(1) the purpose and character of the use, including whether such use is of a commercial nature or is for nonprofit educational purposes;
(2) the nature of the copyrighted work;
(3) the amount and substantiality of the portion used in relation to the copyrighted work as a whole; and
(4) the effect of the use upon the potential market for or value of the copyrighted work.
The process of weighing these factors can be highly subjective and not all four factors are treated equally, making it difficult to predict outcomes. For example, most courts analyzing fair use cases involving parodies afford little weight to the second factor, because parodies generally copy well-known, expressive works, which are at the core of copyright protection. Consequently, much of the leading case law focuses on the remaining three factors.
The first factor turns on whether the parodic nature of the allegedly infringing work can be reasonably perceived. A parody may be considered “fair use” if it sufficiently “transforms” the original work, even if the parody has a commercial purpose. For example, in the seminal case of Campbell v. Acuff-Rose, the U.S. Supreme Court held that 2 Live Crew’s “Pretty Woman” could be considered a parodic fair use of Roy Orbison’s “Oh Pretty Woman,” even though 2 Live Crew had a commercial purpose in appropriating parts of Orbison’s song. In a more recent federal case, entitled Bourne Co. v. Twentieth Century Fox Film Corp., the court found that a song from an episode of Family Guy entitled “I Need a Jew” was a parody of the famous song “When You Wish upon a Star” from the Disney classic movie Pinocchio.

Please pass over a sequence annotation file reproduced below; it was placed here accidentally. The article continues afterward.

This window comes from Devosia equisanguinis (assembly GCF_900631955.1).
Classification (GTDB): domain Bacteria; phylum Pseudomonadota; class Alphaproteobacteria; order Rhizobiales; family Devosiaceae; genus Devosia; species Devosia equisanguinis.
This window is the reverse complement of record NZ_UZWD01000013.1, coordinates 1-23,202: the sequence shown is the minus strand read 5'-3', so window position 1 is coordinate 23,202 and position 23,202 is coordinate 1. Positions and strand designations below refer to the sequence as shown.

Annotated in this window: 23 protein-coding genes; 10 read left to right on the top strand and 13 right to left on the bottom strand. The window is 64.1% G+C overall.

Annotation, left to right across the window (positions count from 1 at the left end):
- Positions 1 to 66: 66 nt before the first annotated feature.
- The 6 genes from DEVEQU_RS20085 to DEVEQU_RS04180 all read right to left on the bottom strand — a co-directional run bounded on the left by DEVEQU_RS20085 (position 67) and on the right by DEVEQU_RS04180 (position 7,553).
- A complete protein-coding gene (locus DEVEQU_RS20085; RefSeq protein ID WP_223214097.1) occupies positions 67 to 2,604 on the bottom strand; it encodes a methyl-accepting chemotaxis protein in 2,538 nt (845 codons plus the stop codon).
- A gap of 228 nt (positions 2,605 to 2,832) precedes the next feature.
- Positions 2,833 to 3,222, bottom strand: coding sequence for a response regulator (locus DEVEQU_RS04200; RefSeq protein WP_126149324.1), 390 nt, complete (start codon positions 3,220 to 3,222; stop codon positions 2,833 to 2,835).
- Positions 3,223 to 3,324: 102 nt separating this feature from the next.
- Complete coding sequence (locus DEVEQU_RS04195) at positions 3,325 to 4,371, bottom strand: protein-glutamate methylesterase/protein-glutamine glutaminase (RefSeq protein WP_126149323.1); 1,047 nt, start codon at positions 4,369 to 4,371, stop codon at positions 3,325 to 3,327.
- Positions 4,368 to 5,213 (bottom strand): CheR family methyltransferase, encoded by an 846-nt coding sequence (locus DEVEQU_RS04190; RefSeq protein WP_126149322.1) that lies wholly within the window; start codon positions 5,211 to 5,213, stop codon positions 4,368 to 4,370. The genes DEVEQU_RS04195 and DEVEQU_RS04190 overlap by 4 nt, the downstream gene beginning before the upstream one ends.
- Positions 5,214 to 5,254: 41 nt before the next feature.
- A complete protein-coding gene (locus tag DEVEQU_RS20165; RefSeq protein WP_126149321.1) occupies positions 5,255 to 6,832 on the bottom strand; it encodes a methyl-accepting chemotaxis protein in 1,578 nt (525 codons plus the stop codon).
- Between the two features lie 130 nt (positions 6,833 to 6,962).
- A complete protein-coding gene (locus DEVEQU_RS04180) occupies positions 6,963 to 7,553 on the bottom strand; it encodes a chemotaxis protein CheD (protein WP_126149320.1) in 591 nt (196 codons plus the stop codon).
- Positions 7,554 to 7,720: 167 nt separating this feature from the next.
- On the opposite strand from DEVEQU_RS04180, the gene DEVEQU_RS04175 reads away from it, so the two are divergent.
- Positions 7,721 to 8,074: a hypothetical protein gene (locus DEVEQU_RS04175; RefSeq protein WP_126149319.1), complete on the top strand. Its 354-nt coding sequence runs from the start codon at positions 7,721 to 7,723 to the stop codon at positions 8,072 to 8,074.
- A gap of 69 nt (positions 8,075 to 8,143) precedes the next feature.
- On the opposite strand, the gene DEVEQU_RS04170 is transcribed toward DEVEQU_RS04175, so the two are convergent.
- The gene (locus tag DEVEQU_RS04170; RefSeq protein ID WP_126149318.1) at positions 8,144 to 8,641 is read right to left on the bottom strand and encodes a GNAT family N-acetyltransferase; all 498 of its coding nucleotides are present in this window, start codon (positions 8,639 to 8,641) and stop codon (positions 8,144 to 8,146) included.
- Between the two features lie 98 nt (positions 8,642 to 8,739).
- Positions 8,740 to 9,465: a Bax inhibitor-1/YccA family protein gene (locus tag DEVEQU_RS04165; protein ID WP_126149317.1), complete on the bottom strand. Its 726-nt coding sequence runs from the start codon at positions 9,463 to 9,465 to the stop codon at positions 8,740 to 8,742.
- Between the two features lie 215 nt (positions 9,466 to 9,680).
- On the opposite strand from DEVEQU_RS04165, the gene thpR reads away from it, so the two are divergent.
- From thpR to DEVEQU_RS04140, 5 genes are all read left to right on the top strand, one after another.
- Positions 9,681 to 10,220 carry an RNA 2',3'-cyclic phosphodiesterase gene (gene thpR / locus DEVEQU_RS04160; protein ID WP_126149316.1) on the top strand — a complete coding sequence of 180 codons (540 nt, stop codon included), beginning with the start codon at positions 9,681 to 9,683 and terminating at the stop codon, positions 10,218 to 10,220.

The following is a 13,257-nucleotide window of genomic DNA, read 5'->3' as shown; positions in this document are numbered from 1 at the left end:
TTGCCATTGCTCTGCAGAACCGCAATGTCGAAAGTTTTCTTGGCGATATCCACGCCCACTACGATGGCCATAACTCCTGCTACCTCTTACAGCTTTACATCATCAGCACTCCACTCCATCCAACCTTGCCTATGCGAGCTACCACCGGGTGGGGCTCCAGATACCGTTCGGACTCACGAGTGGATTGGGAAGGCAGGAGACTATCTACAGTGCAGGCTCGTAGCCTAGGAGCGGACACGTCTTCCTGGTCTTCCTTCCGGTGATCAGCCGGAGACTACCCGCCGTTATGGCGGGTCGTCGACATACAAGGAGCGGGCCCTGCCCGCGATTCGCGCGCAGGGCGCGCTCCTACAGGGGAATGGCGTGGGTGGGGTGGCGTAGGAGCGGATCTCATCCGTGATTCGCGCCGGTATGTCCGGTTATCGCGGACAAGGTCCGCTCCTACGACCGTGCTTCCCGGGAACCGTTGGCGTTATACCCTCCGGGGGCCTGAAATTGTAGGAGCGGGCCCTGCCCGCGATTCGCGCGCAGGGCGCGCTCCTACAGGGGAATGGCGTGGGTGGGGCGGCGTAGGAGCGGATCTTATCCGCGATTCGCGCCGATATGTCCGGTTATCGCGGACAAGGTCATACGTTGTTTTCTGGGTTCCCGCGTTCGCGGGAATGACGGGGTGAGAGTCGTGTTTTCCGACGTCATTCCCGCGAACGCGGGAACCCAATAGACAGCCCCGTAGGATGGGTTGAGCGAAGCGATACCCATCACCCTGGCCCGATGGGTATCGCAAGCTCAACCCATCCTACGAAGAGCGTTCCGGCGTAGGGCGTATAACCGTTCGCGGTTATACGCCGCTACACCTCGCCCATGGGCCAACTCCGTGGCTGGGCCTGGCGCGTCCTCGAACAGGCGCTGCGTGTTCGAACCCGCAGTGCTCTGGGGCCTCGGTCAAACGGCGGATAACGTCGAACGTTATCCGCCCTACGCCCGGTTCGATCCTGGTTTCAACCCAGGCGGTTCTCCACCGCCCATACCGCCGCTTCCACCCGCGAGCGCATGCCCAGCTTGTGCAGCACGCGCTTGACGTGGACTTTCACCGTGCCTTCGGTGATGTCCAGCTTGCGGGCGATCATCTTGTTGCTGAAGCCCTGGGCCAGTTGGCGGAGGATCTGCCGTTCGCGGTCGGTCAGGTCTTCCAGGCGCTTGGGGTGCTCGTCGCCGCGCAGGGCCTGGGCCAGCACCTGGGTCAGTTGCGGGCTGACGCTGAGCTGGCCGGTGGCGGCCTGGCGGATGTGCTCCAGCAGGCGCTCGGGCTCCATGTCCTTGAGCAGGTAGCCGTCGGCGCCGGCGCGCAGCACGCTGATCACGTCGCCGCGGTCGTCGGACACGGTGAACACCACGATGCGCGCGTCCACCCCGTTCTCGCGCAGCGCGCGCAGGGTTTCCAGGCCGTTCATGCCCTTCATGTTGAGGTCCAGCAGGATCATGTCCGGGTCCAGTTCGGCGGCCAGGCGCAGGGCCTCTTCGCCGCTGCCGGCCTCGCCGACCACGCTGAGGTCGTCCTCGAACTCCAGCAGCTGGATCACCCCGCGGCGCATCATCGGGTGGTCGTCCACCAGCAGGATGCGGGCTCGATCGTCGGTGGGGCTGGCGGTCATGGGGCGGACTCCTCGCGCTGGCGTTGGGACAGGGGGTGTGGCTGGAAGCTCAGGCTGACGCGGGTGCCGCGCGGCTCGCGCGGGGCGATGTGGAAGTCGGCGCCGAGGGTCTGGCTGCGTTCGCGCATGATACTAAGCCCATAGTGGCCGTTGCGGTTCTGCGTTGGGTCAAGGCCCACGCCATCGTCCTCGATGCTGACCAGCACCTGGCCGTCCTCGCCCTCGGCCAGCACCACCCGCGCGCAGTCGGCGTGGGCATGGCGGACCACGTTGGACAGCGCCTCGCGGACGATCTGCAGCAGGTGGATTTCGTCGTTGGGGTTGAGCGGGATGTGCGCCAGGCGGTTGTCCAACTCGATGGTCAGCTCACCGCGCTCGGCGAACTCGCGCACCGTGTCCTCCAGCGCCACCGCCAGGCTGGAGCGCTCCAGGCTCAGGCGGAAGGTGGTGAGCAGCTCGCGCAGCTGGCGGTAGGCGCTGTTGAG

To succeed on the first factor, the South Park defendants will also have to articulate the basis of their parody – essentially whether and in what way the South Park video comments on the original work, as opposed to society at large.
The South Park case also differs from Campbell and Bourne because in this case, South Park received permission from Samwell to use the song in the episode. Thus, the central question is whether the video itself – that is, the visual elements and overall look and feel – is a parody of the original YouTube video.